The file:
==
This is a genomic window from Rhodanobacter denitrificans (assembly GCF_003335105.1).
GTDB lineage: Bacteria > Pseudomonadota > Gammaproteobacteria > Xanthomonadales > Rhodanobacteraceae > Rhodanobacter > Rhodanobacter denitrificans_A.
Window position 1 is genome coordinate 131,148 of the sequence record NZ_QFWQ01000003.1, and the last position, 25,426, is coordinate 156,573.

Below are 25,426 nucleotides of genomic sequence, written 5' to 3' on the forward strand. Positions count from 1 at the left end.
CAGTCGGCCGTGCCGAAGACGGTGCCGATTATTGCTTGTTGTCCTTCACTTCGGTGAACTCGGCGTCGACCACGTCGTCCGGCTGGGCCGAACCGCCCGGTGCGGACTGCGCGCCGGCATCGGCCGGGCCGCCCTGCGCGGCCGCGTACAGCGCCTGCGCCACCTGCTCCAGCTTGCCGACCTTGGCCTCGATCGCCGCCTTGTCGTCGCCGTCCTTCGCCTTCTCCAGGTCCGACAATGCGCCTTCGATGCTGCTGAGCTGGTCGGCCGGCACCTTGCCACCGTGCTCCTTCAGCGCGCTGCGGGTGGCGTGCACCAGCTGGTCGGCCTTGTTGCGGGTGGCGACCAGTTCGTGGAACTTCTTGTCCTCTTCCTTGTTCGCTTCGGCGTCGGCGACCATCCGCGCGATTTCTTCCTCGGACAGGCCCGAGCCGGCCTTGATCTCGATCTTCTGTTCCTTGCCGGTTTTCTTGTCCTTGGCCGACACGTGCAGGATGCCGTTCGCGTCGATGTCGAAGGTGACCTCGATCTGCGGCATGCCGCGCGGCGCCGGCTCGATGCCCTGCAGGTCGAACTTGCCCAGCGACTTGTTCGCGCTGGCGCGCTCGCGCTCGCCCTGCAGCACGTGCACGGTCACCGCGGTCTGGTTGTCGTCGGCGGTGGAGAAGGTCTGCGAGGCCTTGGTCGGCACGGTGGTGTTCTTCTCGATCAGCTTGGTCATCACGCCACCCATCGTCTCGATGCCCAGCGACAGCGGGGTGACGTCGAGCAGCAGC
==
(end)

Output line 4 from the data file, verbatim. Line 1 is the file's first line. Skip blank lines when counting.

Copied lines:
Below are 25,426 nucleotides of genomic sequence, written 5' to 3' on the forward strand. Positions count from 1 at the left end.